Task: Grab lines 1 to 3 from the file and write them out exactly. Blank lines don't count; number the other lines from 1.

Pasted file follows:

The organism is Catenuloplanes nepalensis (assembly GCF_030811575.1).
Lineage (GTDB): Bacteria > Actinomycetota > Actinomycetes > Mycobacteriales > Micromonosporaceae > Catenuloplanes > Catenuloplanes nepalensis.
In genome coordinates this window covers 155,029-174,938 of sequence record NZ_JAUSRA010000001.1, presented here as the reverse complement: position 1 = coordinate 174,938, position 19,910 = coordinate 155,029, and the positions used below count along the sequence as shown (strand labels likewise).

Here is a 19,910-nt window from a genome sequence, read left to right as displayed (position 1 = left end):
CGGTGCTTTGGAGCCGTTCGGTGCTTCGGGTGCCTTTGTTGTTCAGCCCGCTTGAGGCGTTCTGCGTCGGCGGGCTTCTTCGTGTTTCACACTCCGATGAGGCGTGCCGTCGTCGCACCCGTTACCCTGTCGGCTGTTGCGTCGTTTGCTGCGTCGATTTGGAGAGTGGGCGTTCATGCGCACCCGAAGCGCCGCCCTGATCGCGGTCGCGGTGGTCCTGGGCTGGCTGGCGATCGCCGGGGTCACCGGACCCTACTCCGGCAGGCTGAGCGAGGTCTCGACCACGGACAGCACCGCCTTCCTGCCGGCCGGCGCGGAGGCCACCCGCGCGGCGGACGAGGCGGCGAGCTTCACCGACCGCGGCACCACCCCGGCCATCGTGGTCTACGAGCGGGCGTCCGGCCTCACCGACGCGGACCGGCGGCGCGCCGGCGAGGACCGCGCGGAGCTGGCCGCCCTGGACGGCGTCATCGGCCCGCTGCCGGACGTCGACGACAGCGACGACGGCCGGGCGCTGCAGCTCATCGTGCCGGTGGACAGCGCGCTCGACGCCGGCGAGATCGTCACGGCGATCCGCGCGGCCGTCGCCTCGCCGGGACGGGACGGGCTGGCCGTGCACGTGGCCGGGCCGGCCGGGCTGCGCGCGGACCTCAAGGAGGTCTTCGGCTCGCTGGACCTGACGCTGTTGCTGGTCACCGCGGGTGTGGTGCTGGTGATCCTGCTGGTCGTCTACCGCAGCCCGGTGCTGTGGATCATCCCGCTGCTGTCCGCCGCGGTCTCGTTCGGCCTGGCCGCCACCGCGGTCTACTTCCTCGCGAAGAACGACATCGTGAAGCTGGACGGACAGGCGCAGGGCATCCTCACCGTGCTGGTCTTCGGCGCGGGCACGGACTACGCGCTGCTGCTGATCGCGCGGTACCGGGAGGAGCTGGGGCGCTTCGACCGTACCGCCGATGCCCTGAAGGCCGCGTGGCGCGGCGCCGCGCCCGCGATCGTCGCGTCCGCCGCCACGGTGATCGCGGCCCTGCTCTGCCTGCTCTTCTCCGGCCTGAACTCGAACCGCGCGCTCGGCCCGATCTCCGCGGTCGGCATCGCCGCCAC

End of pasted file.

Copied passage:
The organism is Catenuloplanes nepalensis (assembly GCF_030811575.1).
Lineage (GTDB): Bacteria > Actinomycetota > Actinomycetes > Mycobacteriales > Micromonosporaceae > Catenuloplanes > Catenuloplanes nepalensis.
In genome coordinates this window covers 155,029-174,938 of sequence record NZ_JAUSRA010000001.1, presented here as the reverse complement: position 1 = coordinate 174,938, position 19,910 = coordinate 155,029, and the positions used below count along the sequence as shown (strand labels likewise).